CH 4 Protein Structure and Function

CH 4 Protein Structure and Function - 9/14/09 Chapter 4...

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9/14/09 1 Chapter 4 Protein Structure and Function Objectives Understand the different levels of protein structure Understand the basis for protein-protein and protein-ligand interactions Understand the relationship between protein structure and enzymatic catalysis Be familiar with common mechanisms for controlling enzyme activities
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9/14/09 2 Levels of Protein Structure • Primary Amino acid sequence • Secondary Stable folding patterns within a polypeptide • Tertiary Full three-dimensional conformation • Quaternary Complete structure of a complex formed between more than one polypeptide chain Primary Structure Amino acid sequence • Amino acids are joined together through condensation reactions to form peptide bonds • The order of amino acids in a linear polypeptide “string” is specific, and this sequence ultimately determines the three-dimensional structure of the protein • Proteins have structural polarity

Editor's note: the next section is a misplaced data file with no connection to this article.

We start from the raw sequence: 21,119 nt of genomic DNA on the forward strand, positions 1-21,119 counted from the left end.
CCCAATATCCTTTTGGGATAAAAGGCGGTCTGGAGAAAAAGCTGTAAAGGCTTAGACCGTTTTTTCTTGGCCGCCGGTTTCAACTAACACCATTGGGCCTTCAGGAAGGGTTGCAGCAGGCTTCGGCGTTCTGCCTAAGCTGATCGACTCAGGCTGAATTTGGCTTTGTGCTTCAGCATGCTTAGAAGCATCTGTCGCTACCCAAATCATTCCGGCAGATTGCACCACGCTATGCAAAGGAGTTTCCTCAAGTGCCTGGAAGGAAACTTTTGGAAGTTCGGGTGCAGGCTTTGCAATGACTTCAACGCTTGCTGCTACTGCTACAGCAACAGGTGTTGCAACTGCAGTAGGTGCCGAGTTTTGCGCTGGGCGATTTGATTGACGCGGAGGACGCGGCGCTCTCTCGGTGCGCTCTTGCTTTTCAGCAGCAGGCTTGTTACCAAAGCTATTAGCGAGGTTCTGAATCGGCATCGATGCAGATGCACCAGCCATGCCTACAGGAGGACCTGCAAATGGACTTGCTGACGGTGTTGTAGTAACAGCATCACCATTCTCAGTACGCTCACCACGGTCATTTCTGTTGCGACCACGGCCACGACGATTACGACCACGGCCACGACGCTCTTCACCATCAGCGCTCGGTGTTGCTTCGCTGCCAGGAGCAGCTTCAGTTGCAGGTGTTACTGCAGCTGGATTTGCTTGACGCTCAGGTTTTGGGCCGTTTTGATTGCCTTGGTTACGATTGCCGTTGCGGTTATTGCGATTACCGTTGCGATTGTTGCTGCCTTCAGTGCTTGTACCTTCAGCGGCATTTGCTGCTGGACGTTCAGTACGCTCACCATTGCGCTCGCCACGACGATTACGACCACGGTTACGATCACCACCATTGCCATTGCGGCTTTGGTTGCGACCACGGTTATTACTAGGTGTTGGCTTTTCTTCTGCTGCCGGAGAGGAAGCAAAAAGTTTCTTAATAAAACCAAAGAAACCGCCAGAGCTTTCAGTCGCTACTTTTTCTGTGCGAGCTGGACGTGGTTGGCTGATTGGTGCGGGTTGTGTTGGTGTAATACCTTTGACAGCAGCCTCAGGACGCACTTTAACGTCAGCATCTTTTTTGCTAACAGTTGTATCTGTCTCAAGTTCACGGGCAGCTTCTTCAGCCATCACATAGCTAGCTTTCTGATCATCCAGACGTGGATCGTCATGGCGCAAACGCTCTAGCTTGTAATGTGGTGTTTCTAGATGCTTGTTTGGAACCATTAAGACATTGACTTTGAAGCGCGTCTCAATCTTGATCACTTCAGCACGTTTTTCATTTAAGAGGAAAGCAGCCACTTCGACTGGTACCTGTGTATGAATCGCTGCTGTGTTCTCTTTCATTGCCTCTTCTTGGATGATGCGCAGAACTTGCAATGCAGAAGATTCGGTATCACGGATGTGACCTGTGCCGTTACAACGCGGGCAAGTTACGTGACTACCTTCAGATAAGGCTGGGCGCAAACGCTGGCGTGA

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9/14/09 3 There is an error in this figure (from 2 nd Edition)! Protein folding As a polypeptide is being synthesized, it is very flexible. In principle, it could fold in many different ways. Most proteins fold into a stable three- dimensional molecule shortly after (and even during) synthesis Unstable folding leads to degradation or aggregation. What constrains protein folding?
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9/14/09 4 Protein folding Constrained by the formation of many weak noncovalent bonds • Polypeptide backbone • Amino acid side chains Ionic bonds Hydrogen bonds Hydrophobic interactions Van der waals attractions A single noncovalent bond may be weak, but many of them together form a strong arrangement
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9/14/09 5 Hydrophobic interactions constrain protein folding Protein conformation is determined by its sequence (minimized free energy) H 2 N-C-NH 2 O II
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9/14/09 6 Christian B. Anfinsen (1916-1995) Science 125:691 (1957) Reductive Cleavage of Disulfide Bridges in Ribonucleases
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CH 4 Protein Structure and Function - 9/14/09 Chapter 4...

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